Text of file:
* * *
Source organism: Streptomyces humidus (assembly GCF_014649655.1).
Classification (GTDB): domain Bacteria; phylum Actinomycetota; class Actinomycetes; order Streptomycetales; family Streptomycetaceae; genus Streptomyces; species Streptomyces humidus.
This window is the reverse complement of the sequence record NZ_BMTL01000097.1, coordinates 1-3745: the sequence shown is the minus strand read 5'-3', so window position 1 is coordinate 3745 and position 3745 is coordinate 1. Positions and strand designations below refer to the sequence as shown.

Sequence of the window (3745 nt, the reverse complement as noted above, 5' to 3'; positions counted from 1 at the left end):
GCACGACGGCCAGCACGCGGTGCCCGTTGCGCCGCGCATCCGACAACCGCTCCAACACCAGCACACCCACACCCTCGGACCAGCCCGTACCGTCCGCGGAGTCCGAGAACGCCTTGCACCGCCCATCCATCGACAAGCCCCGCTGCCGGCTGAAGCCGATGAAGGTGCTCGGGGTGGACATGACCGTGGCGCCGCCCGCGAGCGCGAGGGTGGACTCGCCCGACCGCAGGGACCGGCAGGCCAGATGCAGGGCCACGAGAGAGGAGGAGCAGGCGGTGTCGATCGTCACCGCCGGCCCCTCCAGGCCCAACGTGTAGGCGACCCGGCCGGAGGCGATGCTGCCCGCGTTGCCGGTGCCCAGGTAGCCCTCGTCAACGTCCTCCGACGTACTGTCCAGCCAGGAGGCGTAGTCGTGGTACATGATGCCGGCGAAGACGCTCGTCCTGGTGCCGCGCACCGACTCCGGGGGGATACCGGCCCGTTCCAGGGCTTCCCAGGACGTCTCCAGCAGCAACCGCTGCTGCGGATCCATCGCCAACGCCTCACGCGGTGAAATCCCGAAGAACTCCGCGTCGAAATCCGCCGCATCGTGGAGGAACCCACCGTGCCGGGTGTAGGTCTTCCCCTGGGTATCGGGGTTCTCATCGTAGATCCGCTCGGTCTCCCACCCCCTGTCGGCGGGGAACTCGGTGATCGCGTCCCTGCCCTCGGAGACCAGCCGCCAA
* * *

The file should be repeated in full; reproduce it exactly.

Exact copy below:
Source organism: Streptomyces humidus (assembly GCF_014649655.1).
Classification (GTDB): domain Bacteria; phylum Actinomycetota; class Actinomycetes; order Streptomycetales; family Streptomycetaceae; genus Streptomyces; species Streptomyces humidus.
This window is the reverse complement of the sequence record NZ_BMTL01000097.1, coordinates 1-3745: the sequence shown is the minus strand read 5'-3', so window position 1 is coordinate 3745 and position 3745 is coordinate 1. Positions and strand designations below refer to the sequence as shown.

Sequence of the window (3745 nt, the reverse complement as noted above, 5' to 3'; positions counted from 1 at the left end):
GCACGACGGCCAGCACGCGGTGCCCGTTGCGCCGCGCATCCGACAACCGCTCCAACACCAGCACACCCACACCCTCGGACCAGCCCGTACCGTCCGCGGAGTCCGAGAACGCCTTGCACCGCCCATCCATCGACAAGCCCCGCTGCCGGCTGAAGCCGATGAAGGTGCTCGGGGTGGACATGACCGTGGCGCCGCCCGCGAGCGCGAGGGTGGACTCGCCCGACCGCAGGGACCGGCAGGCCAGATGCAGGGCCACGAGAGAGGAGGAGCAGGCGGTGTCGATCGTCACCGCCGGCCCCTCCAGGCCCAACGTGTAGGCGACCCGGCCGGAGGCGATGCTGCCCGCGTTGCCGGTGCCCAGGTAGCCCTCGTCAACGTCCTCCGACGTACTGTCCAGCCAGGAGGCGTAGTCGTGGTACATGATGCCGGCGAAGACGCTCGTCCTGGTGCCGCGCACCGACTCCGGGGGGATACCGGCCCGTTCCAGGGCTTCCCAGGACGTCTCCAGCAGCAACCGCTGCTGCGGATCCATCGCCAACGCCTCACGCGGTGAAATCCCGAAGAACTCCGCGTCGAAATCCGCCGCATCGTGGAGGAACCCACCGTGCCGGGTGTAGGTCTTCCCCTGGGTATCGGGGTTCTCATCGTAGATCCGCTCGGTCTCCCACCCCCTGTCGGCGGGGAACTCGGTGATCGCGTCCCTGCCCTCGGAGACCAGCCGCCAA